Technical Reports

Human Factors Root Cause Analysis of Accidents/Incidents Involving Remote Control Locomotive Operations

  • 01
  • May
  • 2006
AUTHOR: Stephen Reinach and Alex Viale
KEYWORDS: Remote control locomotive operations, portable locomotive control, railroad safety, remote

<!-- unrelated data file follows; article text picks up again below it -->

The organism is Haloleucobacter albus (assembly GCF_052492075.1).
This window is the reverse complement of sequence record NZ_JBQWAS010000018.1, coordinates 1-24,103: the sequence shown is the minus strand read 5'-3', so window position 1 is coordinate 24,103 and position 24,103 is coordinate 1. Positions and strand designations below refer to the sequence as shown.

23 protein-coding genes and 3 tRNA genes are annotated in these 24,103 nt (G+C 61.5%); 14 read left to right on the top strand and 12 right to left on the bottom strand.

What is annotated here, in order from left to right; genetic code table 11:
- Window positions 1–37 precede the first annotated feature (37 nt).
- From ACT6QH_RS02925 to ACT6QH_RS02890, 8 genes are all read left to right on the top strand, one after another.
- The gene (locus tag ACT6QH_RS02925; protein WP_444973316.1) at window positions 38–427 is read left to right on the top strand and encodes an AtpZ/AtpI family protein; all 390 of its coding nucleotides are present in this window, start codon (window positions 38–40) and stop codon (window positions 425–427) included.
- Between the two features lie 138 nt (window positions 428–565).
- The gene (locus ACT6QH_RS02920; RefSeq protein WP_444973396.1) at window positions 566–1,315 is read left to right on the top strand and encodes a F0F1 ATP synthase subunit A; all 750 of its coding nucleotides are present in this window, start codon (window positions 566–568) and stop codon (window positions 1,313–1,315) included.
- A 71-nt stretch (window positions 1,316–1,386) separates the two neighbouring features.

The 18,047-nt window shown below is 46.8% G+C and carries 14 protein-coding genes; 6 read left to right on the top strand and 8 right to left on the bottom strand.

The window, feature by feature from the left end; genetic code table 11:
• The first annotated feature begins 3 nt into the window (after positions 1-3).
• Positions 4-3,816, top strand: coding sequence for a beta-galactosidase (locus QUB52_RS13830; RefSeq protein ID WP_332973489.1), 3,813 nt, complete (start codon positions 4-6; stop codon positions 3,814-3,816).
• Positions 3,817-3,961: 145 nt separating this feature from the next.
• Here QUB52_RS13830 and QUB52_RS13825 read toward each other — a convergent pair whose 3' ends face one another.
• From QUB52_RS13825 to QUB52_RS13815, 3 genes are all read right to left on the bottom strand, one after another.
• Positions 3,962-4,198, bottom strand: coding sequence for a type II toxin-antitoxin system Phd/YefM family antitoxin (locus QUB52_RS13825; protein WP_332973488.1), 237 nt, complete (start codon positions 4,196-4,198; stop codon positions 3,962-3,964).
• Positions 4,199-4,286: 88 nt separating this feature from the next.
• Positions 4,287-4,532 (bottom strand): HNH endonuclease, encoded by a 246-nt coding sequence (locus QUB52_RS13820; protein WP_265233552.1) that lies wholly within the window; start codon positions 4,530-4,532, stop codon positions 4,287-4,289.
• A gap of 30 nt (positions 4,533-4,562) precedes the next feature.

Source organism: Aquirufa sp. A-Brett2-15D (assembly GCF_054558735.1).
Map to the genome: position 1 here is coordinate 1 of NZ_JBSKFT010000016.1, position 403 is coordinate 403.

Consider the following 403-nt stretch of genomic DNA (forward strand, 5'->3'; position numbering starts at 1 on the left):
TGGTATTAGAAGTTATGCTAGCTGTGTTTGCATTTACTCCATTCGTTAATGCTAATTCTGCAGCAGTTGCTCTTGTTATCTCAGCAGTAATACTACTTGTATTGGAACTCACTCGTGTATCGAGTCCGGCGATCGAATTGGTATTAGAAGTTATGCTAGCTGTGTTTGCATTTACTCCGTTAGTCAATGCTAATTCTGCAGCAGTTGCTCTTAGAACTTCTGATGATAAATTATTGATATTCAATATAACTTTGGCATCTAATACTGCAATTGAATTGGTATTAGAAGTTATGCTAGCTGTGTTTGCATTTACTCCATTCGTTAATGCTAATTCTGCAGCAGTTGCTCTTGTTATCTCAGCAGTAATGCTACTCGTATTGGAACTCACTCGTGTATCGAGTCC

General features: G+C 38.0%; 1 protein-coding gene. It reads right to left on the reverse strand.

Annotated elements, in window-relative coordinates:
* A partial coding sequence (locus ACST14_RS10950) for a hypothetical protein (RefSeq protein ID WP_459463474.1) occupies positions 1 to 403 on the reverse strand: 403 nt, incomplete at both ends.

ABSTRACT: This report presents findings from a human factors root cause analysis (RCA) of six train accidents/incidents—collisions, derailments, and employee injuries—that involved remote control locomotive (RCL) operations in U.S. railroad switching yards. Descriptive data from participating railroads were collected on all Federal Railroad Administration reportable RCL accidents/incidents from May 1 to October 31, 2004. RCA were performed on six RCL accidents/incidents (case studies) to examine some of the factors that contributed to the events in further detail. RCA data collection and analysis tools were developed based on a modified version of the Human Factors Analysis and Classification System (HFACS-RR) to provide a theoretical foundation to the RCA. HFACS-RR identifies 23 unique categories of accident/incident contributing factors among five different levels of a system. Participating railroads reported a total of 67 RCL accidents/incidents: 29 collisions, 25 derailments, and 13 employee injuries. RCA were conducted on three collisions, two derailments, and one employee injury. A total of 36 probable contributing factors were identified among the 6 RCA, and 33 of these were concentrated among 6 HFACS-RR categories: technological environment (8), skill-based errors (7), the organizational process (6), inadequate supervision (5), decision errors (4), and resource management (3). Loss of remote control operator (RCO) situation awareness was a significant factor in five of the six accidents/incidents. Based on an analysis of all of the contributing factors, several key safety issues emerged: loss of RCO situation awareness, insufficient training, inadequate staffing and pairing of inexperienced crewmembers, and inadequate practices and procedures governing RCL operations and the use of RCL technology, including pullback protection. This report suggests recommendations for future research to enhance RCL operations safety.
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